Hunt’s autumn statement is a disaster for millions of people. But the Tories are weak and divided, writes Colin Wilson, and the growing strike wave can defeat them.
After twelve years of Tory rule, the best that Jeremy Hunt can offer is biggest fall in living standards since records began in 1956. Fuel bills are to rise yet again next spring. Unemployment is set to rise by half a million, as real wages fall by 1.8% this year and 2.2% next year.
But while millions of people suffer poverty and ill health, the bonanza for the wealthy continues. The Chief Execs of Britain’s top hundred companies were paid an average £3.4 million in 2021. Boris Johnson earned £276,000 for a single US speech last month.
This is the truth behind claims that the Tories are powerless in the face of the financial markets – the money for public services is there in the accounts of corporations. Shell made a profit of $9.5 billion in a single quarter this year, while 7 million people wait for hospital treatment. The Prime Minister and his wife are worth £730 million, while a 2-year-old boy in Rochdale dies because his home is covered with mould.
The Tories tell us that 10 percent rises in benefits and pensions show they care for vulnerable people. But with inflation at 14 percent if you include mortgage costs and 11 percent if you don’t, these increases are actually cuts in real terms. Benefits and fuel support changes mean an extra £8 a week for the poorest families – but that will be quickly consumed by rising food and fuel prices. £3 billion for the NHS may sound like big money – but it’s less than 2 percent of total health and care spending. Meanwhile, Germany spends 39 percent more on health than Britain, and France spends 21 percent more.
Hunt blames Russia for the state of government finances, and the Tories talk about “headwinds” from the global economy. But the US economy has grown by over 4 percent since the autumn of 2019, with both Italy and France growing over 1 percent – the British economy has shrunk. No other country is facing the kind of permacrisis that has overtaken Britain. Faced with the fuel crisis in July, the French government nationalised EDF and capped price rises at 4 percent, while we’ve seen prices more than double.
If there’s no chance of the Tories nationalising fuel companies, there’s even less chance of Labour doing that, even though it would cost less than subsidising gas and electric costs. But nationalisation would mean rejecting profits and markets as a way of meeting human needs, and the consensus between this absurd government – which eight weeks ago had exactly the opposite economic policy – and this pointless opposition is that the market rules at all costs.
Labour’s spinelessness is even more ludicrous when you see that the Tories are divided and nervous. 20 points behind in the polls, with national strikes on the way, the government can’t heed right-wing calls to privatise the NHS or cut taxes on the rich. They can imagine the wave of anger such policies could unleash, and it’s worried them into their small concessions on NHS spending, benefits and pensions. But the hard right are still pushing for those policies, so the Tories are divided – Jacob Rees-Mogg criticised the government on TV on Thursday night, while the IEA, the think tank behind Tory libertarians like Truss, called it “a recipe for managed decline” and argued that “ordinary workers have been clobbered”.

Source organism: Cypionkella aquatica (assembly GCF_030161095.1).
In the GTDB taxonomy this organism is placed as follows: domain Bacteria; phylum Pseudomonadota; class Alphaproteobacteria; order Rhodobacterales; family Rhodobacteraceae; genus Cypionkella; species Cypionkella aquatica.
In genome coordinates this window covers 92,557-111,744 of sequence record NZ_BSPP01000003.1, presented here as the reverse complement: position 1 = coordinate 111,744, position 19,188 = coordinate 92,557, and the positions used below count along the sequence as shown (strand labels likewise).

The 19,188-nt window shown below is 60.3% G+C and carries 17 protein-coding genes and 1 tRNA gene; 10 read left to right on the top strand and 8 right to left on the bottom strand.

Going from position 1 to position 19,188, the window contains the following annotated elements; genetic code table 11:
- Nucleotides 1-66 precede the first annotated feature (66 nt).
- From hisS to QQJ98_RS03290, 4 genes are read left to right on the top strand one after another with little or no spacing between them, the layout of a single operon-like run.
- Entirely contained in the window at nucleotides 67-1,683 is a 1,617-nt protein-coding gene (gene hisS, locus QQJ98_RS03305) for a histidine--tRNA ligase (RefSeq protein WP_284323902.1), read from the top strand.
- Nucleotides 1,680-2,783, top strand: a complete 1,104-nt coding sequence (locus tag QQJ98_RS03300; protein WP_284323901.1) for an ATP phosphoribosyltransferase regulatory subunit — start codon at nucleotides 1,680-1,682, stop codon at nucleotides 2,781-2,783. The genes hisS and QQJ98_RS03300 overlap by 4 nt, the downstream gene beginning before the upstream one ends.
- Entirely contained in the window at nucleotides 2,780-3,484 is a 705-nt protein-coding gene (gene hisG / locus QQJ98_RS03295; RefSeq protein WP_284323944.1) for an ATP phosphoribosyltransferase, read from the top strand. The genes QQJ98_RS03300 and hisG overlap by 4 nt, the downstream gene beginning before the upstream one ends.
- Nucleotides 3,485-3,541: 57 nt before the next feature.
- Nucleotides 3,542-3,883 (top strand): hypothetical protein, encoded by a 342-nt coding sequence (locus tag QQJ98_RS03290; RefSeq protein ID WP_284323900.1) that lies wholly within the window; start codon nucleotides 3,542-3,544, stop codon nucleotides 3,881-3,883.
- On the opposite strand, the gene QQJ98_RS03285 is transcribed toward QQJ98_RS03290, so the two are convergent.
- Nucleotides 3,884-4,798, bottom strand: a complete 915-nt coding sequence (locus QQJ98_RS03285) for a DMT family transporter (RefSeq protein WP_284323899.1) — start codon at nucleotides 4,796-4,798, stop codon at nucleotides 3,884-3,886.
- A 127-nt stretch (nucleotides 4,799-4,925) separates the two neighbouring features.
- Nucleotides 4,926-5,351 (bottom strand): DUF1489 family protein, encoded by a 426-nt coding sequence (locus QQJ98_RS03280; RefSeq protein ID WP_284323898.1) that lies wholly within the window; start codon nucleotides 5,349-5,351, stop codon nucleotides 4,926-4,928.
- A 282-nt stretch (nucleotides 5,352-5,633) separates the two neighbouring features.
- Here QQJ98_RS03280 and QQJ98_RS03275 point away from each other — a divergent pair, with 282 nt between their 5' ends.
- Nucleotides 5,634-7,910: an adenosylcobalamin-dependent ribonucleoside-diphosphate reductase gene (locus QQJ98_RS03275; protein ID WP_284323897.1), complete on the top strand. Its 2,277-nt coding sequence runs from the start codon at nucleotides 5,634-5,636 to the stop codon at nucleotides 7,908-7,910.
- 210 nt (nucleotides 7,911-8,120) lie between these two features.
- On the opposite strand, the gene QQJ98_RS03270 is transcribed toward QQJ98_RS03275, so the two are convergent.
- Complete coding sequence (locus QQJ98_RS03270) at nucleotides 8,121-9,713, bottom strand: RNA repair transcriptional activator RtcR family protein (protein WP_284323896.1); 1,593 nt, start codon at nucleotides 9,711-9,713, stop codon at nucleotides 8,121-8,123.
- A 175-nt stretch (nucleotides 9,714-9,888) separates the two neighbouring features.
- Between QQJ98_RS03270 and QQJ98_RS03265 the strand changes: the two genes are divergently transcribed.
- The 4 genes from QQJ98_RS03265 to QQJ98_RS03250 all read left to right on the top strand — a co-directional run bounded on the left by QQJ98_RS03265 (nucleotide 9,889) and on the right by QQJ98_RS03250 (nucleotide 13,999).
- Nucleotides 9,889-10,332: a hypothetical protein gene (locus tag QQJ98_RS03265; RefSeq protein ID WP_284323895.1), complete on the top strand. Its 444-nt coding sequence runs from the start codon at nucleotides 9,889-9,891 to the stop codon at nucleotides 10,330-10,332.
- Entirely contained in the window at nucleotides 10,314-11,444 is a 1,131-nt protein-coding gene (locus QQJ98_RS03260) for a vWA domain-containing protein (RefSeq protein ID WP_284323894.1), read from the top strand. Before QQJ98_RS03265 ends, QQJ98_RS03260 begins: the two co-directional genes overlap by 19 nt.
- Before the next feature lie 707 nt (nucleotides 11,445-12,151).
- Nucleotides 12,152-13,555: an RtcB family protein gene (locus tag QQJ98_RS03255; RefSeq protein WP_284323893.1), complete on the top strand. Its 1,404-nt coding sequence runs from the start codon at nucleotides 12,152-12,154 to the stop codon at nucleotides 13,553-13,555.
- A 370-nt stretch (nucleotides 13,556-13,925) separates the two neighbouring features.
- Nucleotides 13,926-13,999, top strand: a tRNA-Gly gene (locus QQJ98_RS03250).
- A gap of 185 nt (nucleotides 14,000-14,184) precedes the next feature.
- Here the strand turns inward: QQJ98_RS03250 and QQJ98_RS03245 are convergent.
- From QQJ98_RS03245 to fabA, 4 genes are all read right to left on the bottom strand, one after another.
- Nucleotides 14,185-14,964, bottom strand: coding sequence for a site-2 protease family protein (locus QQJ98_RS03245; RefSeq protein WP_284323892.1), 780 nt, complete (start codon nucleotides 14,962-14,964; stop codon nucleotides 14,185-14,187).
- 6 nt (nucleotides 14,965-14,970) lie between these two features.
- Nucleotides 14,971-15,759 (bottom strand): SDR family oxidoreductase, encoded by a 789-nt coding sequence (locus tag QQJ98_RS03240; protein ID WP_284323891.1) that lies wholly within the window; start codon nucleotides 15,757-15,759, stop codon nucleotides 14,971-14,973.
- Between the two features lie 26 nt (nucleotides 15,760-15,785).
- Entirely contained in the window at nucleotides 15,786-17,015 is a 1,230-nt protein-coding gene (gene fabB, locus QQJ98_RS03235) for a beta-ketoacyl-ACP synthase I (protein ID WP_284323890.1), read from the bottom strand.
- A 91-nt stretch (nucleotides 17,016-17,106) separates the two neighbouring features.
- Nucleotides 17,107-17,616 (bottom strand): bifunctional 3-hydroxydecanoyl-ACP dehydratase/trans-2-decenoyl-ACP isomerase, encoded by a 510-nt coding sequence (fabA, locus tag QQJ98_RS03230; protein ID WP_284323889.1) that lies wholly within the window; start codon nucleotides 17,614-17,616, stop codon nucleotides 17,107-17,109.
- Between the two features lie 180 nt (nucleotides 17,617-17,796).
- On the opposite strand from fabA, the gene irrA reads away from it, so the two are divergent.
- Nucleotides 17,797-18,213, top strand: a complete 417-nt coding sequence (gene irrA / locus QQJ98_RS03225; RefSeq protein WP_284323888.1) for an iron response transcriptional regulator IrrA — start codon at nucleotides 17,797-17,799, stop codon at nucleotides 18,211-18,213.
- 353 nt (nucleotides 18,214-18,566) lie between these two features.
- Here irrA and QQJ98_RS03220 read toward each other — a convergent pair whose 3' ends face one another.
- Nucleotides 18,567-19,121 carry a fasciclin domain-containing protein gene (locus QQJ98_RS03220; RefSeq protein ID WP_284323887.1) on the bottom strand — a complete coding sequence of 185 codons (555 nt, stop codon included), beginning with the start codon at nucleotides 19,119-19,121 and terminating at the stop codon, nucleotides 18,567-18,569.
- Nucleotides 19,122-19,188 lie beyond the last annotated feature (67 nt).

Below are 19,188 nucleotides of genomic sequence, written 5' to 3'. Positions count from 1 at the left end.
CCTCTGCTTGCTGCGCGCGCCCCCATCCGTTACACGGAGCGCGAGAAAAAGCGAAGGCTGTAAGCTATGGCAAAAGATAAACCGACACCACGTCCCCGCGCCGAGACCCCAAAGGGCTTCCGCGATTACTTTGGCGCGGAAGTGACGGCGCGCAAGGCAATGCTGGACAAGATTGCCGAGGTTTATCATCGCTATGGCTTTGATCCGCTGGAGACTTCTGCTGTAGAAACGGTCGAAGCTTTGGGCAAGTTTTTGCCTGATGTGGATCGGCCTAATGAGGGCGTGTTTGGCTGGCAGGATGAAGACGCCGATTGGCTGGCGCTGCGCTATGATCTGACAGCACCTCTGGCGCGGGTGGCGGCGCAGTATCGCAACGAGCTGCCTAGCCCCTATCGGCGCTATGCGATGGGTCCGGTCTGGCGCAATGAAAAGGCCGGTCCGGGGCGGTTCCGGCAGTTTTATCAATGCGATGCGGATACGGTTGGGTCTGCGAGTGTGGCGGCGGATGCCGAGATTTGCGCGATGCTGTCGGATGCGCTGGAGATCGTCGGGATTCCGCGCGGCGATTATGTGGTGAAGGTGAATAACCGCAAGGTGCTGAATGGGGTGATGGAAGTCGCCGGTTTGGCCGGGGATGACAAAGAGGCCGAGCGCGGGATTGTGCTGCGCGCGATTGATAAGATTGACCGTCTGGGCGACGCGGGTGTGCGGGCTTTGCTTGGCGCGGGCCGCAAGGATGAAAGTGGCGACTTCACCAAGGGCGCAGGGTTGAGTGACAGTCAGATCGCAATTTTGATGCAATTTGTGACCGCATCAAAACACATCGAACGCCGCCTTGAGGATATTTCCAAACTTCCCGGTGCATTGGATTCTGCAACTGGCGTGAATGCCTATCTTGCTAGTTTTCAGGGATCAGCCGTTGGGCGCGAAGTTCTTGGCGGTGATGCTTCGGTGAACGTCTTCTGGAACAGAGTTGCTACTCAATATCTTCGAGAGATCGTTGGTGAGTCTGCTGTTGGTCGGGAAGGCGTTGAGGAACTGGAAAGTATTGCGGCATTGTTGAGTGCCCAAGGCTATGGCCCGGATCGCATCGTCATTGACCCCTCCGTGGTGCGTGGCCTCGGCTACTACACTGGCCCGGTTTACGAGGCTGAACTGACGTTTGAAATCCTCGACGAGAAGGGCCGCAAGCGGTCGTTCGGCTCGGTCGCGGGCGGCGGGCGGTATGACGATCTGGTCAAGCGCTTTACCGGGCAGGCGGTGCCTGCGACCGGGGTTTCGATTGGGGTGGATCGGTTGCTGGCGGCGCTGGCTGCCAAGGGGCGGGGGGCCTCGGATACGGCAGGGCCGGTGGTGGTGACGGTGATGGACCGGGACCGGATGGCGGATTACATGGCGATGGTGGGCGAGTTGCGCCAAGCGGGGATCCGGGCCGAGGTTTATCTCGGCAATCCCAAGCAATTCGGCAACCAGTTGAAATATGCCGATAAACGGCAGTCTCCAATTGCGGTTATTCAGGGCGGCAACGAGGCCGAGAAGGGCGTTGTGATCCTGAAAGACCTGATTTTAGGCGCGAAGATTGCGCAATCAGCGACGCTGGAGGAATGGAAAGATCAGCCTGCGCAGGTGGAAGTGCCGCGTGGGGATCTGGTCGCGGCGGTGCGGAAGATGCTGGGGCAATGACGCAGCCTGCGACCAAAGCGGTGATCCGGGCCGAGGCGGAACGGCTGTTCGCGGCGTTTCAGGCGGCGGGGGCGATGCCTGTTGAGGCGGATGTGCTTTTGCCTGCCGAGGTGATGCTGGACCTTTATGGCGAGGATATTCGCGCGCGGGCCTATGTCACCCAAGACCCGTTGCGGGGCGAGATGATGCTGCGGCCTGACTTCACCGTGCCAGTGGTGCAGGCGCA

The Tories are telling us they are united and the competent grown-ups are back in charge, but Sunak has already come under fire for rehiring Braverman, had Gavin Williamson resign and been forced to launch an investigation into bullying allegations against Deputy PM Dominic Raab – all this within the first month of his premiership. The omnishambles that began under Johnson and accelerated under Truss is set to continue.
If the situation is grim when it comes to official politics, there’s more hope when it comes to strikes and protests, as Raymond Morrell highlighted on this site last week. If you look at the Unite website, you see strike action winning double-digit pay rises in one workplace after another in the last week – 11 percent at Heinz, 20 percent at Stagecoach Hull, 13 percent at Fox’s Biscuits and over 14 percent for Liverpool dockers.
Those local strikes are to be joined by national ones as nurses in the RCN vote to strike for the first time in their history – the normally moderate union yesterday gave the government five days to begin negotiations, or else they will announce strike dates in December. 70 thousand UCU college lecturers are preparing to strike next week, 88 percent of sixth form teachers have voted for action, and Royal Mail workers in the CWU will be walking out on six days in December. Strikers need to be calling for coordinated future action between unions, and for maximum pressure to be put on the employers – the CWU leadership is absolutely right to continue strikes while negotiations take place, maximising the union’s strength at the negotiating table.
If you aren’t on strike, do collections and visit picket lines. Hundreds of thousands of workers, striking and protesting together, are the force that can kick out this wretched Tory government – and then make clear to Starmer that we won’t accept austerity from Labour either.